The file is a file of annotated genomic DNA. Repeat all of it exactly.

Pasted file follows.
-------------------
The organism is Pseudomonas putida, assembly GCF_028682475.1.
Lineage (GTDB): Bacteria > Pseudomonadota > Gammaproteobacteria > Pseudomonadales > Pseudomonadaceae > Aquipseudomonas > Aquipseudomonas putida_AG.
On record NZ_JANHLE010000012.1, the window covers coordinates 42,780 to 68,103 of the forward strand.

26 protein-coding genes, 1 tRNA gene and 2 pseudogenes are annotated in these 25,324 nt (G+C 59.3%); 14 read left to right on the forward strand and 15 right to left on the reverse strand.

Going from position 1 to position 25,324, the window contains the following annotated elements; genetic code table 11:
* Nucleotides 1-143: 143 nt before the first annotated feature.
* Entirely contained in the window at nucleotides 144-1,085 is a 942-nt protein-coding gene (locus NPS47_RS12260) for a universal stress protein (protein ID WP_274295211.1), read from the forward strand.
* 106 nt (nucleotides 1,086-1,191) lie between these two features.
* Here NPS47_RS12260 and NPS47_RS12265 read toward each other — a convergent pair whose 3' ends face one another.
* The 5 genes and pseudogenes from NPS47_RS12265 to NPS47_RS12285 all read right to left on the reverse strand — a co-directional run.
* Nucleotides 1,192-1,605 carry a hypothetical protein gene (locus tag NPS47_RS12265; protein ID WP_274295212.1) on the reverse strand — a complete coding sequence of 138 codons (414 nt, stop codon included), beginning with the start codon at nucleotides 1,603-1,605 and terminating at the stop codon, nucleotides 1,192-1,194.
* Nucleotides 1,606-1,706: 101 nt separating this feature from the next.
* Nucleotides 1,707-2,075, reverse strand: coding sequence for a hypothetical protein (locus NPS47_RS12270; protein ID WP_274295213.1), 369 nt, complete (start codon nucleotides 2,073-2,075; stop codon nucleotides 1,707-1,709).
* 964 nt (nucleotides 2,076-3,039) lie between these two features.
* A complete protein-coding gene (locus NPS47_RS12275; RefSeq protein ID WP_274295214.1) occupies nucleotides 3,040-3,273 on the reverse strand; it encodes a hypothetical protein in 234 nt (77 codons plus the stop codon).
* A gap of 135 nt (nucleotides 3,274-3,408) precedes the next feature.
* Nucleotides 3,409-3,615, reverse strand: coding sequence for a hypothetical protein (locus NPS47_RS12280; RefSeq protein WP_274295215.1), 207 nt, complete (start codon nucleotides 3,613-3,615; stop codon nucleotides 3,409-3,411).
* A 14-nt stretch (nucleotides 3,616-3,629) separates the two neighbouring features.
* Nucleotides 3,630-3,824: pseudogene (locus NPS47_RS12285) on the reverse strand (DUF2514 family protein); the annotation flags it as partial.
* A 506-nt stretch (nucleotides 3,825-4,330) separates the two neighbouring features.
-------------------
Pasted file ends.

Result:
The organism is Pseudomonas putida, assembly GCF_028682475.1.
Lineage (GTDB): Bacteria > Pseudomonadota > Gammaproteobacteria > Pseudomonadales > Pseudomonadaceae > Aquipseudomonas > Aquipseudomonas putida_AG.
On record NZ_JANHLE010000012.1, the window covers coordinates 42,780 to 68,103 of the forward strand.

26 protein-coding genes, 1 tRNA gene and 2 pseudogenes are annotated in these 25,324 nt (G+C 59.3%); 14 read left to right on the forward strand and 15 right to left on the reverse strand.

Going from position 1 to position 25,324, the window contains the following annotated elements; genetic code table 11:
* Nucleotides 1-143: 143 nt before the first annotated feature.
* Entirely contained in the window at nucleotides 144-1,085 is a 942-nt protein-coding gene (locus NPS47_RS12260) for a universal stress protein (protein ID WP_274295211.1), read from the forward strand.
* 106 nt (nucleotides 1,086-1,191) lie between these two features.
* Here NPS47_RS12260 and NPS47_RS12265 read toward each other — a convergent pair whose 3' ends face one another.
* The 5 genes and pseudogenes from NPS47_RS12265 to NPS47_RS12285 all read right to left on the reverse strand — a co-directional run.
* Nucleotides 1,192-1,605 carry a hypothetical protein gene (locus tag NPS47_RS12265; protein ID WP_274295212.1) on the reverse strand — a complete coding sequence of 138 codons (414 nt, stop codon included), beginning with the start codon at nucleotides 1,603-1,605 and terminating at the stop codon, nucleotides 1,192-1,194.
* Nucleotides 1,606-1,706: 101 nt separating this feature from the next.
* Nucleotides 1,707-2,075, reverse strand: coding sequence for a hypothetical protein (locus NPS47_RS12270; protein ID WP_274295213.1), 369 nt, complete (start codon nucleotides 2,073-2,075; stop codon nucleotides 1,707-1,709).
* 964 nt (nucleotides 2,076-3,039) lie between these two features.
* A complete protein-coding gene (locus NPS47_RS12275; RefSeq protein ID WP_274295214.1) occupies nucleotides 3,040-3,273 on the reverse strand; it encodes a hypothetical protein in 234 nt (77 codons plus the stop codon).
* A gap of 135 nt (nucleotides 3,274-3,408) precedes the next feature.
* Nucleotides 3,409-3,615, reverse strand: coding sequence for a hypothetical protein (locus NPS47_RS12280; RefSeq protein WP_274295215.1), 207 nt, complete (start codon nucleotides 3,613-3,615; stop codon nucleotides 3,409-3,411).
* A 14-nt stretch (nucleotides 3,616-3,629) separates the two neighbouring features.
* Nucleotides 3,630-3,824: pseudogene (locus NPS47_RS12285) on the reverse strand (DUF2514 family protein); the annotation flags it as partial.
* A 506-nt stretch (nucleotides 3,825-4,330) separates the two neighbouring features.